As the crystals formed around the same time as gold, diamond and other metal deposits, this research provides not only insight into the formation of Earth itself, it can also help answer the question, “Did plate tectonics operate early in our planet’s history or did some other process create the large metal and diamond deposits of the Canadian Shield?” “It also provides a new tool for dating the appearance of oceans on other rocky planets like Mars, where Rover results indicate zircon crystals should exist” says Moser.

Over the course of millions of years, the crystals have been pushed back to the surface from depths of 30 kilometres by a series of pushes on the edges of the original continent, which give us globally-rare exposures in northern Ontario. “It’s not every day you find a piece of the deep Earth that you can walk around on and explore,” Moser says.

Douglas Keddy | EurekAlert!
Further information:
http://www.uwo.ca

More articles from Earth Sciences:

nachricht International team reports ocean acidification spreading rapidly in Arctic Ocean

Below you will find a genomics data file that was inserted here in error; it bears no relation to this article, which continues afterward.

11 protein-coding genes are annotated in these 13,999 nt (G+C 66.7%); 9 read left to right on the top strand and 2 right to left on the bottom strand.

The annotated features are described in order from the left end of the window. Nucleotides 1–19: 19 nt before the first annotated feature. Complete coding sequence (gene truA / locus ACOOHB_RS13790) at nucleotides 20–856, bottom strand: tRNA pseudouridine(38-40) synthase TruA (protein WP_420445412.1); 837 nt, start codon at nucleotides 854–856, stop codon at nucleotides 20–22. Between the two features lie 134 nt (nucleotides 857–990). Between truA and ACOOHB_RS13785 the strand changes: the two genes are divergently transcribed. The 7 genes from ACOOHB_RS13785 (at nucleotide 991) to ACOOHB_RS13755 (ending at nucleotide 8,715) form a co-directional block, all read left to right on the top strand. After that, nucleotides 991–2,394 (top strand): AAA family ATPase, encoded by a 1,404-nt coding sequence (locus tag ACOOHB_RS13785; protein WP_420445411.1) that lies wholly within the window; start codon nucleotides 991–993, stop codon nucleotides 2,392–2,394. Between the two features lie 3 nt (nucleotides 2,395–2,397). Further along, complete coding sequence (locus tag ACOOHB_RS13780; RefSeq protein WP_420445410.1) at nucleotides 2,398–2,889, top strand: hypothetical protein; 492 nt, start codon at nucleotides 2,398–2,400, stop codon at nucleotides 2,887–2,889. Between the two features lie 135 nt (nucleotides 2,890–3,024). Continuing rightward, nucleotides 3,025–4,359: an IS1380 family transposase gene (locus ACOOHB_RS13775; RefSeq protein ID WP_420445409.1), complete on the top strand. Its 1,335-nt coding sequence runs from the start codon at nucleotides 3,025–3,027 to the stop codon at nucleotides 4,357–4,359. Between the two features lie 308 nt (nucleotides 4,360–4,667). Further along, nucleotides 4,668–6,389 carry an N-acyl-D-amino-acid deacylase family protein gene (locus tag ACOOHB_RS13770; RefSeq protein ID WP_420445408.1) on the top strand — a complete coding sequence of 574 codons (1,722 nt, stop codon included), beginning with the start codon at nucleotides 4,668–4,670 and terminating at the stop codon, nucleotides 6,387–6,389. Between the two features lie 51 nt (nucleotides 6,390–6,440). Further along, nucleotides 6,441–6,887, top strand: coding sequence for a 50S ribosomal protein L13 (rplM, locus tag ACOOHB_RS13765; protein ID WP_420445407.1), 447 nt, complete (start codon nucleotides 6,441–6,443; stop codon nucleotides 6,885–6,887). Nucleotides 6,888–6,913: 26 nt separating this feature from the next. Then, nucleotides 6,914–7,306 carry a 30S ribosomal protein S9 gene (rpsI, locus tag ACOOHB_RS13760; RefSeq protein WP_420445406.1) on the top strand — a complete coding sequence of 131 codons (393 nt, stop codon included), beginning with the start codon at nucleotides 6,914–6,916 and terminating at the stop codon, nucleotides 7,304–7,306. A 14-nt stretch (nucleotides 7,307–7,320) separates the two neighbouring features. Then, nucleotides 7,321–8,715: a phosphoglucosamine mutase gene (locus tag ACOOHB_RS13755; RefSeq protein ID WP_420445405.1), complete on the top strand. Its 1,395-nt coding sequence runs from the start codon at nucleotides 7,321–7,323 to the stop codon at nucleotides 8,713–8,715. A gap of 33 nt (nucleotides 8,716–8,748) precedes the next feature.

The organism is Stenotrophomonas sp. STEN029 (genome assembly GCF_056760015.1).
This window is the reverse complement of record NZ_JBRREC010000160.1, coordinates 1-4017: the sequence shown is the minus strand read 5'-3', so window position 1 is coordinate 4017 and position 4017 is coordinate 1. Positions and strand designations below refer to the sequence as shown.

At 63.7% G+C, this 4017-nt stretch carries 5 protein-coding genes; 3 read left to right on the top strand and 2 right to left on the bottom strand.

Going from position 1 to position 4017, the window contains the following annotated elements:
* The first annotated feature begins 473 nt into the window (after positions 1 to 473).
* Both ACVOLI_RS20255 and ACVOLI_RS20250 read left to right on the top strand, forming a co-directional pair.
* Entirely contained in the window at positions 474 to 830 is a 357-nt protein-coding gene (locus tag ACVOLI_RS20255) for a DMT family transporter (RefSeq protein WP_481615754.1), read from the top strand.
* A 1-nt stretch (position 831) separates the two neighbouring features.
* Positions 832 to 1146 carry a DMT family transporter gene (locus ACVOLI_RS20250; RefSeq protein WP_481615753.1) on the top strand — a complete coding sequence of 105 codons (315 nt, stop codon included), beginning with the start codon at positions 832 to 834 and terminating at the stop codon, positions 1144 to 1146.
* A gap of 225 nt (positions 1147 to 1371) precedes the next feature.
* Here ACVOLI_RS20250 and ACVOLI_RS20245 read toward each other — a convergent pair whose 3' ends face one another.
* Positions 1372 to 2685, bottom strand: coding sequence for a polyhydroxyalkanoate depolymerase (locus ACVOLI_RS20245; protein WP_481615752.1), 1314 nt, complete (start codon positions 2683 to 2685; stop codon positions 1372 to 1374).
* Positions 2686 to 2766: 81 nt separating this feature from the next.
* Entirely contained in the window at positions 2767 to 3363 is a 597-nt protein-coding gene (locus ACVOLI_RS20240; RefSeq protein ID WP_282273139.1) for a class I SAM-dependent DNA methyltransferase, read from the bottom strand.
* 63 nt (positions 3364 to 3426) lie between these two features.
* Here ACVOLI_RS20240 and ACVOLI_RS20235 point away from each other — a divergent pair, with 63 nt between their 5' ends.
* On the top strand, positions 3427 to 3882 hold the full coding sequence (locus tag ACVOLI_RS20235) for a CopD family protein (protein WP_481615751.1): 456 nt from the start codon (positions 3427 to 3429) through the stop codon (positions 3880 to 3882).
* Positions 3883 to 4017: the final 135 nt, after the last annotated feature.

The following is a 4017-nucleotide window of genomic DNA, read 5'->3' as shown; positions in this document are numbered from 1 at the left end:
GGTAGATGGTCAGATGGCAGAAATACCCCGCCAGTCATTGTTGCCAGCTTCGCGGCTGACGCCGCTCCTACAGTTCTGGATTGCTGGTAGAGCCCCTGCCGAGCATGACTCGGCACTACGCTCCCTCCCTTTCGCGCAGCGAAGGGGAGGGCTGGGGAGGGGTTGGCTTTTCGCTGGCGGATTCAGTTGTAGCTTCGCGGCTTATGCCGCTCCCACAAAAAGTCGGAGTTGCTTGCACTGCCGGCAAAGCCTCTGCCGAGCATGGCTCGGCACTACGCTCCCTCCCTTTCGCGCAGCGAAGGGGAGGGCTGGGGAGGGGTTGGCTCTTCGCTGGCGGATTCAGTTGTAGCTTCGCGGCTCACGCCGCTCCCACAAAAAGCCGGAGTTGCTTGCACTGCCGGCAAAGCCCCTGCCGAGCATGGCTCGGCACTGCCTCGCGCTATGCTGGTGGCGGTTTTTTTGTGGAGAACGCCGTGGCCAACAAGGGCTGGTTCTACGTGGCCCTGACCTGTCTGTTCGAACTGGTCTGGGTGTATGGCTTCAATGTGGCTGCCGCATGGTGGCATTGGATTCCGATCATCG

28.02.2017 | University of Delaware

nachricht Secrets of the calcerous ooze revealed
28.02.2017 | Washington University in St. Louis

All articles from Earth Sciences >>>

The most recent press releases about innovation >>>

Die letzten 5 Focus-News des innovations-reports im Überblick:

Im Focus: Safe glide at total engine failure with ELA-inside

On January 15, 2009, Chesley B. Sullenberger was celebrated world-wide: after the two engines had failed due to bird strike, he and his flight crew succeeded after a glide flight with an Airbus A320 in ditching on the Hudson River. All 155 people on board were saved.

On January 15, 2009, Chesley B. Sullenberger was celebrated world-wide: after the two engines had failed due to bird strike, he and his flight crew succeeded...

Im Focus: Breakthrough with a chain of gold atoms

In the field of nanoscience, an international team of physicists with participants from Konstanz has achieved a breakthrough in understanding heat transport

In the field of nanoscience, an international team of physicists with participants from Konstanz has achieved a breakthrough in understanding heat transport